Friends who are consistently late

Three of my friends are always, always late. I have an absolute aversion to being late, I try and always be on time for everything. Which usually means that I am a few minutes early as I factor in for potential delays.

My late friends are not any busier than me, they are not reliant on public transport and they always suggest meeting at a particular time. This is my cunning way of making sure they are on time, if they picked 2pm then why aren’t they on time?

Why are they always late? It’s usually by at least 10 minutes and they never let me know that they are running late until it is the time we were meant to meet. If I knew in advance I would use the ten or twenty minutes wisely!

Sensible advice is that I should politely say “your lateness makes me feel like you don’t value my time. Maybe you could let me know next time you’re running late” and they’d say “gosh, sorry, how rude of me, of course I’ll never be late again”.

The reality is that they’d not see it that way and would probably suggest that I am uptight, stressed out and need to learn to relax. I also would struggle to remain polite and calm when really I feel like shouting “fucking hell, why can’t you just be on time or let me know that you’re running late it drives me mental!”. There is no solution.

My friend is ten minutes late so far, she has not yet texted to explain. I harassed my children to hurry up and get organised, parked my car in a paying car park as I erroneously thought I didn’t have time to park further away for free and walk. I could have gone to the shops and got some things I needed in the ten minutes I have been here. It really is very, very annoying.

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4 thoughts on “Friends who are consistently late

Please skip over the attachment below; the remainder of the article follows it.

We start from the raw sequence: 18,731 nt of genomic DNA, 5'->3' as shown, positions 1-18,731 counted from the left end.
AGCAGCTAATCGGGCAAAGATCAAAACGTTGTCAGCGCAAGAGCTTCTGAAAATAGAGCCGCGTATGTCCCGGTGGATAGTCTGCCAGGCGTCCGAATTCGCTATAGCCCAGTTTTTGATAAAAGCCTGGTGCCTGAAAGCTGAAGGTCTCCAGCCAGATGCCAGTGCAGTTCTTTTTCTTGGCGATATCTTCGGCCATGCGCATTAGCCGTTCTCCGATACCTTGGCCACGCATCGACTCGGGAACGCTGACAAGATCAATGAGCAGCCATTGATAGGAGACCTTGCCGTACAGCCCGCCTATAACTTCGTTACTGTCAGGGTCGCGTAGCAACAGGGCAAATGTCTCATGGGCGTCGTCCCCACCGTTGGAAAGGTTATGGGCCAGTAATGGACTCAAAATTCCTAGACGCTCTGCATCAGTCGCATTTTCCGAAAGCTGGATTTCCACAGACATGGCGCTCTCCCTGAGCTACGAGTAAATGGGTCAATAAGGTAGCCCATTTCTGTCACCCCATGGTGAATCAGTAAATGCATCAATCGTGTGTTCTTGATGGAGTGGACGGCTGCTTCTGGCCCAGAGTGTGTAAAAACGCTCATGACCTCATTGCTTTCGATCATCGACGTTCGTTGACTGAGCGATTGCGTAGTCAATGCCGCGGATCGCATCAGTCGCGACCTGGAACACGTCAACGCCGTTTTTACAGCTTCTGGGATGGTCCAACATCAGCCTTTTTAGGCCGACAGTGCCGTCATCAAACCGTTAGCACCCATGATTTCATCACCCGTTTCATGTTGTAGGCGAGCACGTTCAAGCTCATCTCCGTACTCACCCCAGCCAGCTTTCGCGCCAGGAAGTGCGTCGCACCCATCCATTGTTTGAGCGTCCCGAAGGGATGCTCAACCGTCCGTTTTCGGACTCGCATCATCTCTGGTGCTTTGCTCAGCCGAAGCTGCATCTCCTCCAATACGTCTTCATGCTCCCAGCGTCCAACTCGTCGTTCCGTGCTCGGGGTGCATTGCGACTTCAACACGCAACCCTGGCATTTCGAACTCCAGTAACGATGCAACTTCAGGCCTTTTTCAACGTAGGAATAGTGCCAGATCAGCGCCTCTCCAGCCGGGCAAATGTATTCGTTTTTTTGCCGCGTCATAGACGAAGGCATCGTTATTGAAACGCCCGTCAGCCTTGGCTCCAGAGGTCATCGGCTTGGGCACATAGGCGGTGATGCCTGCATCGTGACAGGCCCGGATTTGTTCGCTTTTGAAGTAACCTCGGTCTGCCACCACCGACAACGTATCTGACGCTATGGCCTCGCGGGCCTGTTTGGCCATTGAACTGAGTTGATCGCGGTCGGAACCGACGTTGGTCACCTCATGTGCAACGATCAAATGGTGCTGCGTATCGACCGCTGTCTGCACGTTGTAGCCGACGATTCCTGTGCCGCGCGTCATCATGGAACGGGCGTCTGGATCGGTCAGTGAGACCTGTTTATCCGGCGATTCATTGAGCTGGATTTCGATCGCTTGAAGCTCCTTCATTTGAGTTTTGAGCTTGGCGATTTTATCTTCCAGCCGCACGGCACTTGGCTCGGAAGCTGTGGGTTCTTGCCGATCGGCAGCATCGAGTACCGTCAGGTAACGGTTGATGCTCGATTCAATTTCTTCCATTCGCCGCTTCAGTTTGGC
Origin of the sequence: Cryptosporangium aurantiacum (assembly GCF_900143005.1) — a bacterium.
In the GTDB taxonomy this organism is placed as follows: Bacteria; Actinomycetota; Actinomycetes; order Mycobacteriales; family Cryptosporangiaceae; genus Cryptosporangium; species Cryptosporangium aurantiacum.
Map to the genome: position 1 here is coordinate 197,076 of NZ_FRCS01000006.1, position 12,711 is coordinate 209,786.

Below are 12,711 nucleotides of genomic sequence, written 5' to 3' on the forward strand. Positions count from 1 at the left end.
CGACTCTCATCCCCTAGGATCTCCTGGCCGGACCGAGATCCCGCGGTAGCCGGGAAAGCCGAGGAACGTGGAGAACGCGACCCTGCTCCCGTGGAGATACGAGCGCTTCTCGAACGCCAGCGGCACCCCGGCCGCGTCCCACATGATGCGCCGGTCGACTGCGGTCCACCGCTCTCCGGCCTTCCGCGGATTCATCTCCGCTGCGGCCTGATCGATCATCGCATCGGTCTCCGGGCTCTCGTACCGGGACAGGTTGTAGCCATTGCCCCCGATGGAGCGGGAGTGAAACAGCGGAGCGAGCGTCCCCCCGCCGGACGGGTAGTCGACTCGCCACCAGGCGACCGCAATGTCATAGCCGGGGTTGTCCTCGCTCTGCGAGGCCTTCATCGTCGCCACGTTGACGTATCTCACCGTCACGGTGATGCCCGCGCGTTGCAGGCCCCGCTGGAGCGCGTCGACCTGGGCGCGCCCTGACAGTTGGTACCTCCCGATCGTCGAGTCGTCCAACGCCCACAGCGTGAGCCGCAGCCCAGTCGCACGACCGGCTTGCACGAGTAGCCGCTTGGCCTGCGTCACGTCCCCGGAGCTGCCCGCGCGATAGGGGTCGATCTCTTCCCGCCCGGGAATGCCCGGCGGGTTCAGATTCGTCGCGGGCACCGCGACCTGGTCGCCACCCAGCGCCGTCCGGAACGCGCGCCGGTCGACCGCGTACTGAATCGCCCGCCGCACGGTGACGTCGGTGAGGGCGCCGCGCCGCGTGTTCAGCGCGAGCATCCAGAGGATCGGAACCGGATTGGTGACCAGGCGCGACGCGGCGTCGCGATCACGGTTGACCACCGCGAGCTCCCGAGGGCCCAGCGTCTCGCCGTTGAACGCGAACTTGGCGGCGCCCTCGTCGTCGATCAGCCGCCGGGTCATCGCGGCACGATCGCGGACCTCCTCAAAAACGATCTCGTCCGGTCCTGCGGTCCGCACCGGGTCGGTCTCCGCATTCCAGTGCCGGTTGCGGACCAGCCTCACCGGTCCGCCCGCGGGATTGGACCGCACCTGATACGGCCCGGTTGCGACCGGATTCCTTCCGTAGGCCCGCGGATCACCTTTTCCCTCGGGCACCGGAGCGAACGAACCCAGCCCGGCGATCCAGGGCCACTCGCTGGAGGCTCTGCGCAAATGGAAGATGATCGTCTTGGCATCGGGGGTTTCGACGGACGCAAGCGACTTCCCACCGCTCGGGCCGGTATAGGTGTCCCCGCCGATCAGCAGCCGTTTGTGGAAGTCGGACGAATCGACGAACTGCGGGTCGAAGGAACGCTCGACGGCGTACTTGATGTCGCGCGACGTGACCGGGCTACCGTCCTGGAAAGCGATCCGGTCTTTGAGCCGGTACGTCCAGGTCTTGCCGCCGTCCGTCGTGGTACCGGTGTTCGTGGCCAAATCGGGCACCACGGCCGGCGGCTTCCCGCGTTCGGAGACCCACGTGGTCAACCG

1. Sadly, I identify with your three late friends. I am consistently late. I feel bad about it, and it damages my personal and professional life, but my behavior does not change. It’s a life habit, that’s hard to shake. I’m realizing I need to quit tardiness, like other people kick cigarettes, and I’m still in the contemplative stage.
    Your fury was a reminder of the impact it has on other people, and I am sorry. For myself, I don’t mind waiting for other people. My best friends are people who have the same clock-challenged approach to the world, and we keep each other waiting, without worrying, while having things at hand to keep us occupied. Perhaps when you arrange to meet with your chronically late friends, you let yourself take care of your needs on route to meet them, knowing that it’s okay to be late? Or does that feel painful to your sense of the world?
    Maybe that’s like me saying “when you plan to meet friends who smoke, smoke also, so their smoke doesn’t bother you!”

    • It is interesting to hear another’s prespective. I think that because being on time for me usually involves lots of small conpromises; ending a call to my mum, parking near the location, telling my son “no mummy can’t play just now” and numerous others I feel annoyed with them for not doing the same. I do fill the time with something productive, thanks to the wonders of my iphone. I would hate to be late myself and feel I had let someone down. It is a constant thing with these 3 girls, every single time. Perhaps I should take control and text them to say “let me know when you are there, I am in the area doing some errands”. Then I would be less frustrated. My mother is to blame for this, she is never late and brought me up the same!

      • i appreciate hearing your perspective laid out like that:
        being on time = lots of small compromises to meet other people’s needs. very respectful.
        to manage your late friends, i like your approach of planning to take care of your needs, then just letting your friends know to text you when they are ready to meet. that seems sensible.

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